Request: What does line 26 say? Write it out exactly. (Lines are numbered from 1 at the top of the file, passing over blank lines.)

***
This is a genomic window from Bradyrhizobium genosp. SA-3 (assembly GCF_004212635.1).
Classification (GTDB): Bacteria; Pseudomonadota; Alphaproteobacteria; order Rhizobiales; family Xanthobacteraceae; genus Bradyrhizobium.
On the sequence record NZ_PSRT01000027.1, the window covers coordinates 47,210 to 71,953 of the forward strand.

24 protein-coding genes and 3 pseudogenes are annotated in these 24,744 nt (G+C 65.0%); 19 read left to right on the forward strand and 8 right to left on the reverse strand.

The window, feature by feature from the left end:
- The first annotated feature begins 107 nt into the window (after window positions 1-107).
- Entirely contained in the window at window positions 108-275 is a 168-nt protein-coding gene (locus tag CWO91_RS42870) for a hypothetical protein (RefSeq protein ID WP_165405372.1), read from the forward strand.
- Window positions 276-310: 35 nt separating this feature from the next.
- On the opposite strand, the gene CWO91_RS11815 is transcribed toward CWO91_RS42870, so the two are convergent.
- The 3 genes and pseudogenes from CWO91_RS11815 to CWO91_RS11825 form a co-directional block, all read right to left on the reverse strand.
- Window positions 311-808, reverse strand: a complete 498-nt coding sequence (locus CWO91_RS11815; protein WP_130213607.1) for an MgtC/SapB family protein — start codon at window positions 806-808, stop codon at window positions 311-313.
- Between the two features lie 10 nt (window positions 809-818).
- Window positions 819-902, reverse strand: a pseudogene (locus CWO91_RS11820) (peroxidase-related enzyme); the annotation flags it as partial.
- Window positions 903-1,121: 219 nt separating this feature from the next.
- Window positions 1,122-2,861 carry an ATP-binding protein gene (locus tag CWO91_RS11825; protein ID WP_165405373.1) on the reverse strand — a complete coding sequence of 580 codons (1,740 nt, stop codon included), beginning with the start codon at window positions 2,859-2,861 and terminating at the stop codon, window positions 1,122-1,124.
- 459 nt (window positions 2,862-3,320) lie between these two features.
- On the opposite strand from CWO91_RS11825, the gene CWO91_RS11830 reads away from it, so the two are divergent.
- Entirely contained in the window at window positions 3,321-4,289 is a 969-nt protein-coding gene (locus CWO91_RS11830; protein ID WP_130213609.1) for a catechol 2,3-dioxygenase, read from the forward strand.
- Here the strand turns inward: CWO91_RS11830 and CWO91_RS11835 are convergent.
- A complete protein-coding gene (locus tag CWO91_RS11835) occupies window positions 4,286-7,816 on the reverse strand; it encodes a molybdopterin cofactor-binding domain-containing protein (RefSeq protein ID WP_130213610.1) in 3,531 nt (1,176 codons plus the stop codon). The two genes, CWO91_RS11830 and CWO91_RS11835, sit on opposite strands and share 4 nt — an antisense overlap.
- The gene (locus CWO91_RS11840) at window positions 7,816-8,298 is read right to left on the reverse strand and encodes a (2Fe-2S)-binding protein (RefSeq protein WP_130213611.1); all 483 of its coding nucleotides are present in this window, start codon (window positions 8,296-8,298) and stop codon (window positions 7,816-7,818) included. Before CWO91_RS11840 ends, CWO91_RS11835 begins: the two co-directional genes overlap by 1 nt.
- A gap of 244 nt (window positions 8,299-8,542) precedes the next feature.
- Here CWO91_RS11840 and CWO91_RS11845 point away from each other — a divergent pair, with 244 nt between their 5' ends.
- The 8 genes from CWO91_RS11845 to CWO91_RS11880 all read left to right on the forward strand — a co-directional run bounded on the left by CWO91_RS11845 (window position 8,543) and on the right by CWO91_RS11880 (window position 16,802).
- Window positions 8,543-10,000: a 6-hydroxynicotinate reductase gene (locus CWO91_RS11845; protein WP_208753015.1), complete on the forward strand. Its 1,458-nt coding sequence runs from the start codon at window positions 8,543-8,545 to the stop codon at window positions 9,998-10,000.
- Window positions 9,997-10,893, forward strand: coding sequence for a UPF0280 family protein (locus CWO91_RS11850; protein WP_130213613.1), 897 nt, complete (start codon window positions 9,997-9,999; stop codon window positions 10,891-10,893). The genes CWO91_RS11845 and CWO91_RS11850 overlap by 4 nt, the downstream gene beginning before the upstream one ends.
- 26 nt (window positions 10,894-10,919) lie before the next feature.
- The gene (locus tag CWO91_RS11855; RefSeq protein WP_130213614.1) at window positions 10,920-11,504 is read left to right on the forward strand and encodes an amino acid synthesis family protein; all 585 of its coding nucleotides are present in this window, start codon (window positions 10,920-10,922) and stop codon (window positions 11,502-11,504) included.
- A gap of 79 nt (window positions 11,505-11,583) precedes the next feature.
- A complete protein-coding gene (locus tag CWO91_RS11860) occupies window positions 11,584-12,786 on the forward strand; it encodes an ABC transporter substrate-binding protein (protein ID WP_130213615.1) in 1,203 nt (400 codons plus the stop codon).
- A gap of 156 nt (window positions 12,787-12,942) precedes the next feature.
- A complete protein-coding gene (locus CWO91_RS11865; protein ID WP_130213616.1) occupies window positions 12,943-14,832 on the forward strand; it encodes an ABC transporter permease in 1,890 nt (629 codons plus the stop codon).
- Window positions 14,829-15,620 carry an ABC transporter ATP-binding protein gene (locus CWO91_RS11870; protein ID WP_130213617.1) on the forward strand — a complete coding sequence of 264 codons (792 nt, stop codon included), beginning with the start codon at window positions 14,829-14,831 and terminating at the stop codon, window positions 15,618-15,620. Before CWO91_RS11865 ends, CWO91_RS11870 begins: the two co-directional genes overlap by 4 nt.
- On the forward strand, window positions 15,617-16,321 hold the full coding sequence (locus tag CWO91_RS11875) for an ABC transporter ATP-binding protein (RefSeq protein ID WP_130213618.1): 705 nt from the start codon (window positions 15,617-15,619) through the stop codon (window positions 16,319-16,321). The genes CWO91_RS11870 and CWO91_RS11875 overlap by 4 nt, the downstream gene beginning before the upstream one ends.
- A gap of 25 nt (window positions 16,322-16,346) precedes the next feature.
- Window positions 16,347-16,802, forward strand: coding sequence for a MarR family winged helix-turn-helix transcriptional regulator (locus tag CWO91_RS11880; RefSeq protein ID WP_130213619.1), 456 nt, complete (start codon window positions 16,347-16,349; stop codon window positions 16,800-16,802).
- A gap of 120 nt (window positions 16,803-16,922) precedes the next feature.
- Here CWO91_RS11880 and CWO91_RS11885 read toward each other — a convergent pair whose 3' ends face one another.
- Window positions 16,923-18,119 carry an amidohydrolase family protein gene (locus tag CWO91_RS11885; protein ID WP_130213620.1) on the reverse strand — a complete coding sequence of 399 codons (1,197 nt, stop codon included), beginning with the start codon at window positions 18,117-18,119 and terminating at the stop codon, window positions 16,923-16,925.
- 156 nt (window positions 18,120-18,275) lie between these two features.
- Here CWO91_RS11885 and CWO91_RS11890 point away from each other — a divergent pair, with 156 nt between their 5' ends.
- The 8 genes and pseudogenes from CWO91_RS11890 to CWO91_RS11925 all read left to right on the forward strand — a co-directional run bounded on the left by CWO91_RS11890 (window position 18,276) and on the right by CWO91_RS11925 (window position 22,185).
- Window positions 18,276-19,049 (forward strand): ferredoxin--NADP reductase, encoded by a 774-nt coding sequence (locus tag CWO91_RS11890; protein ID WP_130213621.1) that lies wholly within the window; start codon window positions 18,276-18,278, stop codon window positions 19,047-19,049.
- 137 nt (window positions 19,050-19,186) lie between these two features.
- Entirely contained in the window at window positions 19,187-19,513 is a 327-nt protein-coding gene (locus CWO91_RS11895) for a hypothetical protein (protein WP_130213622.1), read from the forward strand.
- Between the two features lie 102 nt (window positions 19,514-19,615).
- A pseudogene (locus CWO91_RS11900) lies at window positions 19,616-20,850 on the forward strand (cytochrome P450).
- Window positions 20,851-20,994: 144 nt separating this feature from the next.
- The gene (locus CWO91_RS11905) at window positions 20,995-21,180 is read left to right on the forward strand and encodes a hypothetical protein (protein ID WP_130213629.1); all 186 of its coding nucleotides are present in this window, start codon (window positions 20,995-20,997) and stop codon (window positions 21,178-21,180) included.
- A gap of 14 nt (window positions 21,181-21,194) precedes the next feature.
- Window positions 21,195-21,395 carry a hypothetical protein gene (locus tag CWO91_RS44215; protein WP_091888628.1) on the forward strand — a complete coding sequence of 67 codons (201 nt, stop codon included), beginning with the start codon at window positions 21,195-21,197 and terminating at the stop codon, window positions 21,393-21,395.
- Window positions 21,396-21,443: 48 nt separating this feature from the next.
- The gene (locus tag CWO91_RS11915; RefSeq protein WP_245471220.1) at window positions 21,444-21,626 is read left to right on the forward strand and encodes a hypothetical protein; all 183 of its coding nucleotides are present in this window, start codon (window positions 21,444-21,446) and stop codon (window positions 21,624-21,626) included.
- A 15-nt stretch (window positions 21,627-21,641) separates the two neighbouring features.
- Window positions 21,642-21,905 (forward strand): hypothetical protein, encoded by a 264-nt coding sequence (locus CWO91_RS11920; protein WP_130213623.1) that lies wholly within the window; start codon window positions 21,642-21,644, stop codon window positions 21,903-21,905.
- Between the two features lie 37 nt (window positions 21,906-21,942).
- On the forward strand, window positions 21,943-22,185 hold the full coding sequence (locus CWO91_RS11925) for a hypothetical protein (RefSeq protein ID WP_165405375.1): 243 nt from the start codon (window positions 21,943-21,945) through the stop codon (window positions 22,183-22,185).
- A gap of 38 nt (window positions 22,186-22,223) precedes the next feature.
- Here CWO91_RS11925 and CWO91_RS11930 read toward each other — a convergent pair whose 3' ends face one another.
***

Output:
- Window positions 9,997-10,893, forward strand: coding sequence for a UPF0280 family protein (locus CWO91_RS11850; protein WP_130213613.1), 897 nt, complete (start codon window positions 9,997-9,999; stop codon window positions 10,891-10,893). The genes CWO91_RS11845 and CWO91_RS11850 overlap by 4 nt, the downstream gene beginning before the upstream one ends.